Bank of America Stadium - Carolina Panthers
Photos by David Welch, Stadium Journey
Stadium Info FANFARE Score: 3.86
Bank of America Stadium 800 S Mint St Charlotte, NC 28202
Year Opened: 1996 Capacity: 75,525
Carolina Panthers – Bank of America Stadium
Since 1995, the Carolinas have been home to the Panthers of the National Football League. Initially playing at Clemson University’s Frank Howard Memorial Stadium in their inaugural season, the Panthers would move to their permanent home, Ericsson Stadium in Charlotte, the following season. Naming rights would change hands in 2004 when the stadium received its current name, Bank of America Stadium.
Other than their brief stint at Clemson, Bank of America Stadium is the only home the Panthers have known in their nearly 30-year history. This puts the facility in prime discussions as needing significant renovations, or possibly a new stadium altogether. The Panthers do find themselves in a bit of a unique situation, where their current lease has expired while a new agreement is still being hammered out.
Food & Beverage 5
A consistent theme the Panthers stay true to is their representation of the Carolinas, both North and South. This concept is seen in food and beverage options throughout Bank of America Stadium – a nacho stand dedicated to the Greenville, South Carolina native Duke’s BBQ sauces serves a variety of nachos and mac and cheese, while Charlotte-based fried chicken chain Bojangles is also represented with several locations around the 500 level. Carolina barbecue is also featured with pork sandwiches and wings slathered in the vinegar-based Carolina sauce.
Fans also have several self-service options, from grab-and-go markets to self-pour mixed drinks and craft beer stations. Craft beer choices feature nearly 25 options, with high priority given to local breweries. The grab-and-go markets are found only on the 100 level; along the same line of self-service, fans can also order via QR codes posted around the stadium, and pick up their order when it is ready.
Besides the regional foods, some real treats can be found in a handful of carts around the stadium. For 1 pm kickoffs fans can choose from a half dozen egg dishes from QC Breakfast, or even grab some Krispy Kreme donuts. La Caseta and Sabor Latin Street Grill both sell Mexican dishes, regional mac and cheese options can be found at State Line Mac & Cheese, and grilled cheese station Uptown Melts serves its unique creations.
Bank of America Stadium does an excellent job of pulling together the tastes of the Carolinas. Though there are plenty of typical stadium options, they do seem to be average in their preparation. Possibly the best options are at the grill stations in Uptown Market, Mint Street Market, and Queen City Eatery, located just inside the main entry point on Mint Street.
Stadium-wide, concessions prices are reasonable, which is a welcome relief when considering typical stadium price bumps.
Bank of America Stadium’s architectural design is very symmetrical with a completely enclosed, widened rectangle with rounded edges. It seems to have been created toward the end of the current design cycle, as many stadiums built after this used more of a segmented layout. Despite the bit of a dated design, the outside of the stadium does have a bit of a modern feel to it.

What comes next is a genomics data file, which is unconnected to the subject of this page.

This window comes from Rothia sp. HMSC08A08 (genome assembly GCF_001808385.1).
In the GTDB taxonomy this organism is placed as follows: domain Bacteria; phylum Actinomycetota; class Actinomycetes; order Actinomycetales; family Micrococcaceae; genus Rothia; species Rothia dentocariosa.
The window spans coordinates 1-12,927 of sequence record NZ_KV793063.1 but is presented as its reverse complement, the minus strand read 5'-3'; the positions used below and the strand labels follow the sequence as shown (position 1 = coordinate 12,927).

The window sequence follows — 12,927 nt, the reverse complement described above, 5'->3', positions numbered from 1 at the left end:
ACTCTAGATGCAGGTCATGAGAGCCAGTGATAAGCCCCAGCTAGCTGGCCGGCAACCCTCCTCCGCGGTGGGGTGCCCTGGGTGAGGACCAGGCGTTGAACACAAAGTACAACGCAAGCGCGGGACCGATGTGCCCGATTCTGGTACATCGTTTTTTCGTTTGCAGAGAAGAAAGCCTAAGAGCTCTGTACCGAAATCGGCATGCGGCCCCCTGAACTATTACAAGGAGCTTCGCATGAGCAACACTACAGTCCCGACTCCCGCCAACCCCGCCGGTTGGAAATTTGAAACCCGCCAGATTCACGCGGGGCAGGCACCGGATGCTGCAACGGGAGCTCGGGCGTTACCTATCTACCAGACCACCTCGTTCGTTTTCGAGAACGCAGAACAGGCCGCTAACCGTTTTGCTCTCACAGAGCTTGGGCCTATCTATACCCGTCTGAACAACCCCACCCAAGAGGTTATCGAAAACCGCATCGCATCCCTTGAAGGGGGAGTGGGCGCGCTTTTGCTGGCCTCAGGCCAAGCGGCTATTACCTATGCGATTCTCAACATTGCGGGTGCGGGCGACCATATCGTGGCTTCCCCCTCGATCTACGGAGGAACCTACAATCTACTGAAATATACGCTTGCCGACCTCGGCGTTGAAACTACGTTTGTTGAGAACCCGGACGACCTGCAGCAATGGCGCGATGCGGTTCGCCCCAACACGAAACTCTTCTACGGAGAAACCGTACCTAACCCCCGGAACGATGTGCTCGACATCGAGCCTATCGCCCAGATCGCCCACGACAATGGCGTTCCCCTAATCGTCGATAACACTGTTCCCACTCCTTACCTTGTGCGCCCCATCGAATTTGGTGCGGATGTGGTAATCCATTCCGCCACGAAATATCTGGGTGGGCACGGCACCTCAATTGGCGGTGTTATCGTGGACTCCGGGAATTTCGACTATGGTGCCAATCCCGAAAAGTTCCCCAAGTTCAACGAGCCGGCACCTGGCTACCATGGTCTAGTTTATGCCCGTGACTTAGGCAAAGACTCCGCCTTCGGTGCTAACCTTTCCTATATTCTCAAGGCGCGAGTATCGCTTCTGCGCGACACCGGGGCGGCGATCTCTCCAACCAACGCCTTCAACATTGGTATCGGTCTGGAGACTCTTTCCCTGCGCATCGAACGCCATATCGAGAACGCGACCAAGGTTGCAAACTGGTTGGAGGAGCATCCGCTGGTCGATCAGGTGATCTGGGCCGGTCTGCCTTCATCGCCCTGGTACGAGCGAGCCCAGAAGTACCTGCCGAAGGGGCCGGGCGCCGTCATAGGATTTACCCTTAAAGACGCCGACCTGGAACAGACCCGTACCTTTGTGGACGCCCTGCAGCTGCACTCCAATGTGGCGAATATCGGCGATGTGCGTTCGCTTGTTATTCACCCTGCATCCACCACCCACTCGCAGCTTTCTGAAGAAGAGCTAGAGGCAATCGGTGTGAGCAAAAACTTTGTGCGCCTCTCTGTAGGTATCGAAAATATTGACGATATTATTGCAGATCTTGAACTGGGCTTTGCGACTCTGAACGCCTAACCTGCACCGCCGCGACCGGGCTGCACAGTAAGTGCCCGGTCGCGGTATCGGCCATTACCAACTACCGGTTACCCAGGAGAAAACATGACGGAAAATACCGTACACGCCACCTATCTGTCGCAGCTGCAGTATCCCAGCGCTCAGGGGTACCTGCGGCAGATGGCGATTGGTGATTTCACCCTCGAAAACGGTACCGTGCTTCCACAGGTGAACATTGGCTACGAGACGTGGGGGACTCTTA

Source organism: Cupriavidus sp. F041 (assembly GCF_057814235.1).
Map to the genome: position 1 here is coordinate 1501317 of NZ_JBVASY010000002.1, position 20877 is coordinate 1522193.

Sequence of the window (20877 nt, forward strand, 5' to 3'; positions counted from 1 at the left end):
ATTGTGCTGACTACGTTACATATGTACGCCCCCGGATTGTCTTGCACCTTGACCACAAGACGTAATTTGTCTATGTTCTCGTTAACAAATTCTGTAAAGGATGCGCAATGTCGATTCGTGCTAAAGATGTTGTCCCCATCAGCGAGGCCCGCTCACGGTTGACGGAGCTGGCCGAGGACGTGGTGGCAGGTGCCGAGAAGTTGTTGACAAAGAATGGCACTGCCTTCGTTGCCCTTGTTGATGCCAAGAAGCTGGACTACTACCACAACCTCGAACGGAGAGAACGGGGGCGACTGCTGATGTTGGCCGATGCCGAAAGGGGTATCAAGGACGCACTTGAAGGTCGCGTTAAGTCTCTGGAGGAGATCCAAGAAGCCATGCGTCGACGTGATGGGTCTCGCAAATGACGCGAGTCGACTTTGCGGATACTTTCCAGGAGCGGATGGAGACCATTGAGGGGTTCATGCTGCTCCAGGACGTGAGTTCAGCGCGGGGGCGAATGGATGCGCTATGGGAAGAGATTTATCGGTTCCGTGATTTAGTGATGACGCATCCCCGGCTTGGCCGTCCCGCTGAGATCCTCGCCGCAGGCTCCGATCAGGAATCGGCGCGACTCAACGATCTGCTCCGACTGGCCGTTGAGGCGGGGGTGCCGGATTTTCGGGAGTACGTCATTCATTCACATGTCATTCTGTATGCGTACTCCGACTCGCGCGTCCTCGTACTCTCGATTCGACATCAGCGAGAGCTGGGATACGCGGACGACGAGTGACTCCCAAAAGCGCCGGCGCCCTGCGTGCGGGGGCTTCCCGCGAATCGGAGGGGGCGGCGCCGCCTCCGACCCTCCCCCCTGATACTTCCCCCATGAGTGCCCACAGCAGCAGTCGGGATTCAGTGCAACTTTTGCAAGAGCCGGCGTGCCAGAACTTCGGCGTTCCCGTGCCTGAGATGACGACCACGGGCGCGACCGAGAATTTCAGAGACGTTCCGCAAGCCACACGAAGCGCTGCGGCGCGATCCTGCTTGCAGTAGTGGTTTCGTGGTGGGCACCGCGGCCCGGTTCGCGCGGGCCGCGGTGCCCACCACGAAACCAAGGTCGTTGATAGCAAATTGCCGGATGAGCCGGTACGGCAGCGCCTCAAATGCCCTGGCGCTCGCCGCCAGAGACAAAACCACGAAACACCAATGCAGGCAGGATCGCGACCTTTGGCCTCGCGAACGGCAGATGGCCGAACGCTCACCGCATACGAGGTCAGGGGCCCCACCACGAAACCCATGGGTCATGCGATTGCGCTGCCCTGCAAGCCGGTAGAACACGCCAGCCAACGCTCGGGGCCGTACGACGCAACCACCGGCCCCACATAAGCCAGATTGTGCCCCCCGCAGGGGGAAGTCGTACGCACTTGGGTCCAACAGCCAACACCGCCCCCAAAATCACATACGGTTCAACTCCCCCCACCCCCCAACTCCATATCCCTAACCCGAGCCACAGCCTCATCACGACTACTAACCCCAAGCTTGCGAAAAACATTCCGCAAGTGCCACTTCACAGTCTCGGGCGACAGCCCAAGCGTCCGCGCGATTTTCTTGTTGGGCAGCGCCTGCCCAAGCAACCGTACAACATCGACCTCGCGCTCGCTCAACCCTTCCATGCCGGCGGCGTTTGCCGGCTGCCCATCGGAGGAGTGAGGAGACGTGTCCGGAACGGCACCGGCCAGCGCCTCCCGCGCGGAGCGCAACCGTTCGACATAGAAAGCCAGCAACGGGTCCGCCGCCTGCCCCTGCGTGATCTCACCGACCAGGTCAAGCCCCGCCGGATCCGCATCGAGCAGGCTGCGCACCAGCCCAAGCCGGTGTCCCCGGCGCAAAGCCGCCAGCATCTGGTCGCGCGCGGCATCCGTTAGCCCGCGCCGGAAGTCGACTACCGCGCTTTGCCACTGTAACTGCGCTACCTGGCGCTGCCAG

The stadium incorporates a lot of black and Carolina blue, with dark glass to make the façade match the team color scheme. The three entry points into the main concourse are bookended with massive panther statues around the stadium, which fans line up to have their picture taken.
During pre-game and throughout breaks in the action on the field, fans are entertained with pieces from the in-game host, interactive fan cams, and the Black and Blue Crew, the Panthers hype squad; along with Panthers mascot Sir Purr, the Black and Blue Crew tries to keep the enthusiasm of the fans up until play resumes.
It is impossible to ignore the breathtaking view of the Charlotte skyline. The best views in the stadium come from the 500 level in sections running from the 550s to the mid-540s. Even though these seats are in the uppermost reaches of the stadium, there is not the feel of being completely removed from the action on the field.
The large video board that runs along almost the entirety of the end of the stadium helps tie the skyline view to the stadium. The nearly 200-foot-long videoboard is matched by an identical one running along the top of the western end of the stadium, and the videoboards are complemented nicely by two ribbon boards that run above and below the 400-level of the stadium.
The stadium itself keeps a consistent color scheme, as is evident with the sea of Carolina blue seats that almost fill the seating bowl. Carolina blue and black are prevalent throughout the stadium, and the two colors complement each other well. Night games highlight how impressive the blue is implemented into the game experience, however, when the stadium lights are dimmed and turned to a deep hue of blue that transforms the stadium – this is a particularly impressive sight to see.
Despite talk of major upgrades, Bank of America Stadium gives fans a positive professional football experience. The atmosphere is hurt a bit by the recent struggles of the team in the win column. It is not that it is an overall disappointing time, but the stadium lacks a certain fervor that typically comes with teams who are either competing for division championships or have a historically passionate fanbase.
On the whole, the stadium itself is easy to like; it just lacks an “IT” factor, which pushes the game-day experience at Bank of America Stadium toward the middle of the pack compared to other stadiums.